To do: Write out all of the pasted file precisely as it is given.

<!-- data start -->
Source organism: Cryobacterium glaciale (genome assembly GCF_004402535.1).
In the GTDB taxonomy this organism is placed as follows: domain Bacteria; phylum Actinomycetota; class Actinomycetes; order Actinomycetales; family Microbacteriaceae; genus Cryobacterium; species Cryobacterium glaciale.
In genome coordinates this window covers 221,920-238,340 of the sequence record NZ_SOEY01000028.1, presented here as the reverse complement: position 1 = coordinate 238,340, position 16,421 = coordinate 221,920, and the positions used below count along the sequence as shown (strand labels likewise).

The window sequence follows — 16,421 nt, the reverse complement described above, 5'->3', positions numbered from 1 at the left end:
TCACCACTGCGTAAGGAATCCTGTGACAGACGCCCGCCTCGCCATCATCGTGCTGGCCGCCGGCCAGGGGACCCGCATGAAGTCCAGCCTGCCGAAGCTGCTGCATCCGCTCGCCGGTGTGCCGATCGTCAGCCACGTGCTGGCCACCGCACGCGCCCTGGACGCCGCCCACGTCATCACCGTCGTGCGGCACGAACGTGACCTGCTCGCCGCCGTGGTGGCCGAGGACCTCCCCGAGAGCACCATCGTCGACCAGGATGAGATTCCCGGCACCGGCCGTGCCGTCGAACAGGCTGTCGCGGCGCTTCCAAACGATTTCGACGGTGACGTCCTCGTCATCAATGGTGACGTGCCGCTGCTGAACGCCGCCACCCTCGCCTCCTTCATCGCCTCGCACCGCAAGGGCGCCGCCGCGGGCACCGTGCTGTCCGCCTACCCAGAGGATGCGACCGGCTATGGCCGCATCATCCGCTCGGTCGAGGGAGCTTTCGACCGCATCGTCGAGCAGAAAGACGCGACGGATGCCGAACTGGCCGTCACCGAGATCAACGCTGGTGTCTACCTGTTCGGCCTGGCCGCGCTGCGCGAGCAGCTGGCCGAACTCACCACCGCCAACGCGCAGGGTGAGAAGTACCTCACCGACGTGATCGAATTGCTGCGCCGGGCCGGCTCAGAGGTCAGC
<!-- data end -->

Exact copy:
Source organism: Cryobacterium glaciale (genome assembly GCF_004402535.1).
In the GTDB taxonomy this organism is placed as follows: domain Bacteria; phylum Actinomycetota; class Actinomycetes; order Actinomycetales; family Microbacteriaceae; genus Cryobacterium; species Cryobacterium glaciale.
In genome coordinates this window covers 221,920-238,340 of the sequence record NZ_SOEY01000028.1, presented here as the reverse complement: position 1 = coordinate 238,340, position 16,421 = coordinate 221,920, and the positions used below count along the sequence as shown (strand labels likewise).

The window sequence follows — 16,421 nt, the reverse complement described above, 5'->3', positions numbered from 1 at the left end:
TCACCACTGCGTAAGGAATCCTGTGACAGACGCCCGCCTCGCCATCATCGTGCTGGCCGCCGGCCAGGGGACCCGCATGAAGTCCAGCCTGCCGAAGCTGCTGCATCCGCTCGCCGGTGTGCCGATCGTCAGCCACGTGCTGGCCACCGCACGCGCCCTGGACGCCGCCCACGTCATCACCGTCGTGCGGCACGAACGTGACCTGCTCGCCGCCGTGGTGGCCGAGGACCTCCCCGAGAGCACCATCGTCGACCAGGATGAGATTCCCGGCACCGGCCGTGCCGTCGAACAGGCTGTCGCGGCGCTTCCAAACGATTTCGACGGTGACGTCCTCGTCATCAATGGTGACGTGCCGCTGCTGAACGCCGCCACCCTCGCCTCCTTCATCGCCTCGCACCGCAAGGGCGCCGCCGCGGGCACCGTGCTGTCCGCCTACCCAGAGGATGCGACCGGCTATGGCCGCATCATCCGCTCGGTCGAGGGAGCTTTCGACCGCATCGTCGAGCAGAAAGACGCGACGGATGCCGAACTGGCCGTCACCGAGATCAACGCTGGTGTCTACCTGTTCGGCCTGGCCGCGCTGCGCGAGCAGCTGGCCGAACTCACCACCGCCAACGCGCAGGGTGAGAAGTACCTCACCGACGTGATCGAATTGCTGCGCCGGGCCGGCTCAGAGGTCAGC